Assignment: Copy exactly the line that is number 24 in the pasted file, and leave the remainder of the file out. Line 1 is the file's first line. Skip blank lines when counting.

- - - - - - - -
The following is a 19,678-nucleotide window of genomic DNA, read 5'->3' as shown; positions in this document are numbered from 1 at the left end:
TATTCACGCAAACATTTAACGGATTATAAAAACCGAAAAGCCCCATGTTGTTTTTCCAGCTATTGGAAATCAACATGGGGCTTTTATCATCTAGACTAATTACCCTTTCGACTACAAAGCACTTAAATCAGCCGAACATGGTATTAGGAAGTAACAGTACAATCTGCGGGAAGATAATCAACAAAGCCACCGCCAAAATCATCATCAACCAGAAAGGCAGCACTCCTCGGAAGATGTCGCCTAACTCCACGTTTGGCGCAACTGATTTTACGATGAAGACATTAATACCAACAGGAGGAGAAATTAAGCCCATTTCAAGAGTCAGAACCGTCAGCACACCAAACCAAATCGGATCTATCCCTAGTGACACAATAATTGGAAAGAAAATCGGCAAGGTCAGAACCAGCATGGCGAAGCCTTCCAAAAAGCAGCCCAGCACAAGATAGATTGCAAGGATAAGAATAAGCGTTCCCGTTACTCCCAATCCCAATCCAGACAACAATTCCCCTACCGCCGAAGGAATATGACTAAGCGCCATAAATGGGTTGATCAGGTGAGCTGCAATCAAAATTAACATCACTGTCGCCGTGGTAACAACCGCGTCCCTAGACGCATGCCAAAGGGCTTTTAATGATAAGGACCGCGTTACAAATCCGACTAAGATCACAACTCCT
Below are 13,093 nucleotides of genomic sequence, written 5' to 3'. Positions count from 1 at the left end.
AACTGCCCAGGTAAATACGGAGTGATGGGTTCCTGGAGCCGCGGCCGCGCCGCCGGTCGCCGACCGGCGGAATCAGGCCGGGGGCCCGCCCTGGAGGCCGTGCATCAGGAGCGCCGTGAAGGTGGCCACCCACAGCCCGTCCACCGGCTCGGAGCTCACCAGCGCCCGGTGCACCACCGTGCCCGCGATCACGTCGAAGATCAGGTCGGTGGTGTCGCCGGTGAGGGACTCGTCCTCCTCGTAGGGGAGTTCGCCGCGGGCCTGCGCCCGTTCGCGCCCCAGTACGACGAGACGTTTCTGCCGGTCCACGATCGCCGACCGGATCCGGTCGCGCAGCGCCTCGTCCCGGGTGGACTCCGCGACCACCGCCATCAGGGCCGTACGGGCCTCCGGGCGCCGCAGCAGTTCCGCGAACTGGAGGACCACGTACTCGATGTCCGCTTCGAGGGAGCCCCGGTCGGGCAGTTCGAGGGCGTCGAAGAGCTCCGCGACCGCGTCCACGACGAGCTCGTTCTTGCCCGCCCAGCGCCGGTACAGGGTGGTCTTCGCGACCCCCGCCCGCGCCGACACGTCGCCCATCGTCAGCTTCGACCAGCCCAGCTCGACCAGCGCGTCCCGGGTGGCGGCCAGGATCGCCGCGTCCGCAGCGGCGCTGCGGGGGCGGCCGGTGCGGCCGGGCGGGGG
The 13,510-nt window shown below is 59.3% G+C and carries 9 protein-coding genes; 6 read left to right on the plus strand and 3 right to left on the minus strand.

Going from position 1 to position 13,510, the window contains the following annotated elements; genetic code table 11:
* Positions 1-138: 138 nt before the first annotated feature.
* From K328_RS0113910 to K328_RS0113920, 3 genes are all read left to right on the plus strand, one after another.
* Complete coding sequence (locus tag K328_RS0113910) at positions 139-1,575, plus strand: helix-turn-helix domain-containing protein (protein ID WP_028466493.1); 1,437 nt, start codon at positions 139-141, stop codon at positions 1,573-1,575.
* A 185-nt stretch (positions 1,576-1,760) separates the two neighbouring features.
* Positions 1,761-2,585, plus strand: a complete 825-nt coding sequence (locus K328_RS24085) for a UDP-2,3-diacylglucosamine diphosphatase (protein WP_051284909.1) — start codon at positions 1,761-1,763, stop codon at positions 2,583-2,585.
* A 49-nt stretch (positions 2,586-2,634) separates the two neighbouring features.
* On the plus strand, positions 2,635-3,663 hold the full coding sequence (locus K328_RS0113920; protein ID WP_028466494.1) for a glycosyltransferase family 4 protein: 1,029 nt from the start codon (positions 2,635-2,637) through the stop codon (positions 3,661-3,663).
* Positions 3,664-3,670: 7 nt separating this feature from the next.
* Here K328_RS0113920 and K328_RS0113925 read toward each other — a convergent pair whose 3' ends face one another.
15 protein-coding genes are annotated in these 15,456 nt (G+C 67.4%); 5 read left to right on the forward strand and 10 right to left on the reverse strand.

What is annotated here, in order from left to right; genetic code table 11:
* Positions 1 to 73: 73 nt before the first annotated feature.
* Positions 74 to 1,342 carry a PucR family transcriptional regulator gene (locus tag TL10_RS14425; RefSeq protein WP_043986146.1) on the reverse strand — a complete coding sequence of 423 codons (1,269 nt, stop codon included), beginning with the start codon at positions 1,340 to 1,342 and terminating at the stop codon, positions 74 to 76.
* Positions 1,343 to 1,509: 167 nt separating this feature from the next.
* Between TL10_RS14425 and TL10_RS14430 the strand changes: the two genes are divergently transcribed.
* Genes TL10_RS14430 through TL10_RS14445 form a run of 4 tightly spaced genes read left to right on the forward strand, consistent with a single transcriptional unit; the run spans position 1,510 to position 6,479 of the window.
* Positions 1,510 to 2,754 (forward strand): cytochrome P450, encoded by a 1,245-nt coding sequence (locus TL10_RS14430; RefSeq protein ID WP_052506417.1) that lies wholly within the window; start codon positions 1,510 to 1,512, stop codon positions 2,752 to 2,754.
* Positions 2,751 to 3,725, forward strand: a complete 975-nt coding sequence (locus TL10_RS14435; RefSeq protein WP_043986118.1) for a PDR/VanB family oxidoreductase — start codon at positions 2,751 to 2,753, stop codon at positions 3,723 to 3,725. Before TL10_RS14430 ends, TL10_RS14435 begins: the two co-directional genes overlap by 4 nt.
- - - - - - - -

* Positions 2,751 to 3,725, forward strand: a complete 975-nt coding sequence (locus TL10_RS14435; RefSeq protein WP_043986118.1) for a PDR/VanB family oxidoreductase — start codon at positions 2,751 to 2,753, stop codon at positions 3,723 to 3,725. Before TL10_RS14430 ends, TL10_RS14435 begins: the two co-directional genes overlap by 4 nt.